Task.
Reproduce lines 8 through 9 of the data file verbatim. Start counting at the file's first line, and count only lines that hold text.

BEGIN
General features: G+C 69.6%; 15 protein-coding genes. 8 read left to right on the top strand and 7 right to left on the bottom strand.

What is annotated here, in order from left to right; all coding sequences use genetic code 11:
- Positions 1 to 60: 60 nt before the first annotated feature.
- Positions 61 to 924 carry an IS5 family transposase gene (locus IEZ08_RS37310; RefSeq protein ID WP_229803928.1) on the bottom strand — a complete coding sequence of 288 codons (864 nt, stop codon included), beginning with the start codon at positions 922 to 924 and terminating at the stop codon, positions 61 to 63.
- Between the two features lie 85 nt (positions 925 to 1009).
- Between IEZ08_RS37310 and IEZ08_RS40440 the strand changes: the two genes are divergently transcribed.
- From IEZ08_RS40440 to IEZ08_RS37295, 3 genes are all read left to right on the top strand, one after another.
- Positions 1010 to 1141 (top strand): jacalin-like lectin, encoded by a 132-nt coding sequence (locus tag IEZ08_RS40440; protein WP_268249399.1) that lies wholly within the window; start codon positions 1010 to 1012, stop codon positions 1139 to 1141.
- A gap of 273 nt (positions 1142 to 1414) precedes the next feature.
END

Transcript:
- Positions 1010 to 1141 (top strand): jacalin-like lectin, encoded by a 132-nt coding sequence (locus tag IEZ08_RS40440; protein WP_268249399.1) that lies wholly within the window; start codon positions 1010 to 1012, stop codon positions 1139 to 1141.
- A gap of 273 nt (positions 1142 to 1414) precedes the next feature.